SB: I didn’t have any specific expectations. The first time I looked up Los Angeles on a map was because I was little and I was fascinated with Michael Jackson and I asked my mom where he lived and she showed it to me on a map. I was, oh that’s interesting. And then we were in France at the time and I remember when I started acting I was fascinated with…I started acting when I was 17 and I started researching classes that I would take and I started taking classes with teachers from the Actors Studio in New York and my teacher was Elizabeth Kemp who I love dearly who passed away not too long ago. But I was fascinated with maybe trying to go to the Actors Studio in New York and that didn’t happen because I carried on dancing. And my first tour with Madonna we rehearsed all of it in Los Angeles. And at the end of that tour, tour management asked me where I wanted to go back as my ticket to return at the end of the tour…I had two more months on my visa and I said Los Angeles not thinking that I’d end up staying here. It’s been now 12 years. So I sort of didn’t plan anything I just thought…that to me was my sense of freedom. We moved to France when I was 10 years old because there was a civil war in Algeria and it was not a safe place for a kid to grow in and a lot of people were escaping the country. And we were fortunate and lucky enough to be able to leave in a peaceful way and in a legal way.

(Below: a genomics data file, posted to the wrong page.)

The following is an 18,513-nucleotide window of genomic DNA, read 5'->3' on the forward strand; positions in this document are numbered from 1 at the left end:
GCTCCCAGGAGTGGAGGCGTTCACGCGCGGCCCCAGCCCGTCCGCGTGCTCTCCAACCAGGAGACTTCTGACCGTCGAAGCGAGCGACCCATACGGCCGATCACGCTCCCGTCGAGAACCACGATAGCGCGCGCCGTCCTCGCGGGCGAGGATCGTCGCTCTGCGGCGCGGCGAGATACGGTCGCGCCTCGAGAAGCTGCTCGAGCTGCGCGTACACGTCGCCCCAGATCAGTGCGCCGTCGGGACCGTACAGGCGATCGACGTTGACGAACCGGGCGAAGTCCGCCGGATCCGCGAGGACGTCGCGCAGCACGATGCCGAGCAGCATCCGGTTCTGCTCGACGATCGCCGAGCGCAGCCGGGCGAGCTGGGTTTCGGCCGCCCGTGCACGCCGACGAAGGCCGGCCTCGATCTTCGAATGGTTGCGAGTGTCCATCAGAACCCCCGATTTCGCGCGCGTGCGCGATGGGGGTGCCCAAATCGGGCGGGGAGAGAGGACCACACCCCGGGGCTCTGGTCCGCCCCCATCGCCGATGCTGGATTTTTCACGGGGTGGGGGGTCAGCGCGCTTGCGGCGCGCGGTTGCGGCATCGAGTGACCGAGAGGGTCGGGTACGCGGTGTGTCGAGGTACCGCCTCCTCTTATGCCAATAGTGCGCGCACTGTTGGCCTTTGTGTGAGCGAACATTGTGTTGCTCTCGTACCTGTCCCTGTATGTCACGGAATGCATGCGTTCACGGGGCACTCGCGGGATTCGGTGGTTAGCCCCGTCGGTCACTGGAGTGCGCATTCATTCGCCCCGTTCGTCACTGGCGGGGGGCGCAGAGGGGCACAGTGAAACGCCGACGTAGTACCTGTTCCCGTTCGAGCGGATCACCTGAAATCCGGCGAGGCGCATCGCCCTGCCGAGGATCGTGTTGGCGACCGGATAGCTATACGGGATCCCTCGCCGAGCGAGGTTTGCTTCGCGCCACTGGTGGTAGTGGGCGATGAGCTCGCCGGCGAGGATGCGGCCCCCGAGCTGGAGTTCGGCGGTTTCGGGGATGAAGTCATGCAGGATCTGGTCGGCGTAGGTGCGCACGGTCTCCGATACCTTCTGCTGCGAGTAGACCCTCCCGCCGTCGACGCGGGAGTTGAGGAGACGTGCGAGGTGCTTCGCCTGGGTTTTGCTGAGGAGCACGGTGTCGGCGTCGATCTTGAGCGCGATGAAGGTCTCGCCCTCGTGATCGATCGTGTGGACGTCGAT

When I moved to L.A. it was sort of my own sense of freedom and my own sense of, here’s my destination. I feel very…I love my background, I love that I’m Algerian and I’m proud of it and I’m proud that I have the French culture in my blood because it’s a big part of me. And I love that I took that freedom and explored Los Angeles on my own, and America really. And I feel very much part of this world.